IDF female soldiers training.
(photo credit: COURTESY IDF SPOKESMAN'S OFFICE)
“There are a lot of girls here in the combat unit. That’s more than you could say for I think any other country if I’m right,” said 26-year-old combat soldier Chaya Winterseld. “The girls give of themselves what they can. They push themselves as much as they can.”
International women’s day is a celebration of women worldwide, but it is easy to forget the girls who place themselves in danger everyday for their nation. For most of the countries in the world, women are not allowed in combat positions in the military, but Israel conscripts both men and women. According to the Israel Defense Forces 33% of IDF soldiers are female and 3% choose to take combatant roles as of 2011.
Even more remarkable are the diaspora girls who choose to leave behind family and friends to be a part of the IDF.
Chaya Winterseld who was born in Israel, but raised in Montreal, knew she wanted to join the IDF since the age of 11. She has been doing combat intelligence for seven and a half months and said that although it wasn’t easy getting the position she wanted, she was determined.
“When 24 I decided to make Aliyah. It was something I’d been thinking about for many years. I started seriously speaking to the army about drafting in October I had an interview in New York. We spoke about me joining the army and I told him that a few of the many reasons I had for wanting to join. I had to tell them that I really l wanted to join the army. At first it seemed like they didn’t want to draft me. It was a lot of and going back and forth until I was told that I would be drafted in July. I was told I could be a secretary for an officer and I told them it wasn’t interested in. I wanted to be a combat soldier.”
Winterseld laughs about the fact that her parents think she’s crazy for the decisions she’s made, but are also proud and supportive.
“[Women’s day] shows a generation how much women have done. It doesn’t matter, if you have a goal, you can reach that goal,” said Winterseld. “I’m happy,” she affirms.
Like Winterseld, American-born Rami Diamond joined the IDF for the challenge. Also combat field intelligence, Diamond studied for a year in Israel and then made the decision to become a soldier. “I felt like I left my mind and my heart in Israel,” said Diamond. “Because of my age I’m not longer required to serve, but it was never a question. I come from a military background, my father was in the US navy and I grew up with the principal that freedom isn’t free. You have to fight for it and what you believe in.”
To Diamond, joining a combat unit was the only thing she felt would fit with her personality. From age 10 she had practiced combat of a slightly different nature: fencing.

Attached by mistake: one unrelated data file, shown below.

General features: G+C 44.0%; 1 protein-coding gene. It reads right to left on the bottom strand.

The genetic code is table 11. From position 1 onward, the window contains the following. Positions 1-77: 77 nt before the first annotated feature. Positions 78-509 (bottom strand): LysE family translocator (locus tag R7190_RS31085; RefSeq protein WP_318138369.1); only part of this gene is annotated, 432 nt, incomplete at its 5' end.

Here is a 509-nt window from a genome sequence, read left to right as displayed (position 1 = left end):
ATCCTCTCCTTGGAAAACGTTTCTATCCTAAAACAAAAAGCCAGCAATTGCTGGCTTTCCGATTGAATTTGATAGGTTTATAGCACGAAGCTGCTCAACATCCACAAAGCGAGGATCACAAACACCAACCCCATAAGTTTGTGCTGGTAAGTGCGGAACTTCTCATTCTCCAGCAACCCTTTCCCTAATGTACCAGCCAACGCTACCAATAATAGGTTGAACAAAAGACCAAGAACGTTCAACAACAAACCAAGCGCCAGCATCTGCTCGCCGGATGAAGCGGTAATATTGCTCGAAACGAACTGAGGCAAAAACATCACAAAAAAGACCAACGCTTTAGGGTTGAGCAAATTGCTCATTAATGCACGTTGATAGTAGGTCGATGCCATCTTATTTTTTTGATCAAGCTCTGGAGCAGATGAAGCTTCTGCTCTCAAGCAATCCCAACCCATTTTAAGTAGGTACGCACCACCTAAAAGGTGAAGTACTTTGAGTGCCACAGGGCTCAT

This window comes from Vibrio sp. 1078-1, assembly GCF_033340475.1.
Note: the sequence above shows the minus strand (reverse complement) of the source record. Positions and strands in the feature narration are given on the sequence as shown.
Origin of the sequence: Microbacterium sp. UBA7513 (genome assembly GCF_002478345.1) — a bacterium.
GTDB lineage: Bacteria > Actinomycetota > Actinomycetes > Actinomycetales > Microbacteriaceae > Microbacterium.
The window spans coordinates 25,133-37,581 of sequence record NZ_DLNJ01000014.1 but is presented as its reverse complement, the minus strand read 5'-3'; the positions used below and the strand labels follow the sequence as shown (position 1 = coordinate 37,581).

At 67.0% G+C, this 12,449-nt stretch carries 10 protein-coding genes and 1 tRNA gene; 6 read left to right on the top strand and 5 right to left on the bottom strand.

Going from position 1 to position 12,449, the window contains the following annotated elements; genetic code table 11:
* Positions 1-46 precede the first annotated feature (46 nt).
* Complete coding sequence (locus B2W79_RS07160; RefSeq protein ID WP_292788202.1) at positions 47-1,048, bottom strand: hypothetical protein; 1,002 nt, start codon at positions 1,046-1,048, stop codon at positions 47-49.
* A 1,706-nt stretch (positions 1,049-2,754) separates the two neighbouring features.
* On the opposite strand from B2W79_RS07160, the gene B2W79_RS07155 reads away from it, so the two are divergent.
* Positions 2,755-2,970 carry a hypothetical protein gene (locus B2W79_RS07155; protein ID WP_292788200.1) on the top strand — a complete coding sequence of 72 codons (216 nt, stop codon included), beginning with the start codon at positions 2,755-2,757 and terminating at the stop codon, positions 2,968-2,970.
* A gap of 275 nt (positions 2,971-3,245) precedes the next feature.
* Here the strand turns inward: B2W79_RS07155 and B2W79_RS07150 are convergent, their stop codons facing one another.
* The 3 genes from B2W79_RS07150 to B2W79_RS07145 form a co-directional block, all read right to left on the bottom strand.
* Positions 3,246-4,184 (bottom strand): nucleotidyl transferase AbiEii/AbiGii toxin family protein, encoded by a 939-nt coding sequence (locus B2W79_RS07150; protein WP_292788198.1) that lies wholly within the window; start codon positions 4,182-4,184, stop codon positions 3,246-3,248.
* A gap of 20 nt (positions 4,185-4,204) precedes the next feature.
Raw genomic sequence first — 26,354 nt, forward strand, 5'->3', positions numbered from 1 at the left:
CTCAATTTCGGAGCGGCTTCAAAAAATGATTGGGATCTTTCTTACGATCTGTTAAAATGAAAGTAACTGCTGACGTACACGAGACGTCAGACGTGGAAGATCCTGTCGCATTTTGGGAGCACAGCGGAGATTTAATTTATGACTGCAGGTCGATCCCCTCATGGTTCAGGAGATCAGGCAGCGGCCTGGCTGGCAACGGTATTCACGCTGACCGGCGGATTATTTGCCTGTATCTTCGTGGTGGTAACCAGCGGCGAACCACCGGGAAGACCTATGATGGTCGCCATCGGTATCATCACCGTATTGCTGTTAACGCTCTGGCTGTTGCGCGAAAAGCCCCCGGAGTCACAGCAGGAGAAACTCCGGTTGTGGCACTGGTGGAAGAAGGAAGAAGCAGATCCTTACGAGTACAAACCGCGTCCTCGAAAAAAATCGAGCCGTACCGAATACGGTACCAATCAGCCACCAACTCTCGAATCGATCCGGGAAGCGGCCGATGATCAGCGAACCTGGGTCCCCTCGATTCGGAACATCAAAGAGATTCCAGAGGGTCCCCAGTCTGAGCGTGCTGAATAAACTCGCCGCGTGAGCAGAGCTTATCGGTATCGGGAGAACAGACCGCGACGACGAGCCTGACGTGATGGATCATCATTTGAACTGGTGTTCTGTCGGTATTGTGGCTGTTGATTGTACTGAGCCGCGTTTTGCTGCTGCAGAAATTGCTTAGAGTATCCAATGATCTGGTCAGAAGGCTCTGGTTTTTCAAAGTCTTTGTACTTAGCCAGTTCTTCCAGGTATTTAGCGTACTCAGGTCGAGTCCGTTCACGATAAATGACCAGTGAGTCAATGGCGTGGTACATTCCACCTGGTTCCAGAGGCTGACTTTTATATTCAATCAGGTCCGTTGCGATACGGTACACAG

“After the army like everyone I’d like to travel and continue my studies, have a profession that continues to help Israel. I’m dedicated to the improvement of the country and our children and I’d like to eventually live in the north. Possibly, if the timing is right, I’d like to try out for the 2016 Olympics. I was on the Israeli team for fencing before I was drafted.”
Ariel Lowry, another American girl turned Israeli combat soldier, was willing to work hard for her goal, bringing her Hebrew up to combat standards within two months. At 22, she first knew she wanted to join the IDF when she was 19 on her first visit to Israel. With the Iron Dome, she works to stop incoming missiles and defending the country she fell in love with.
“I started proving to them that I could do this and they decided to let me go. It takes a lot of effort but it’s worth it. Once I made Aliyah I rushed right away and the next day I called them to call the army. I had to sign a paper to say I wanted to join early. Normally you have to spend a year but right away I wanted to join and didn’t want to waste any time,” says Lowry. “I told them I wanted to be combat and they told me ‘you have to have good Hebrew and you have to be tough’.”
Lowry says that the experience has been difficult, but rewarding and if one day her daughters want to follow in her footsteps of being combat, she would support them.
“One time when we were in am area, a family came for Shabbat. They came to give food and say thank you. The mother said to us “Every night I see you’re safe. I see your machine and I see the light and I know it’s on and I know you are there. I know you are protecting me. I put my kids to sleep and I know that my house will be there in the morning,” said Lowry. “I’m with guys and girls and no one notices a difference. We’re all soldiers and we’re happy to be here.”
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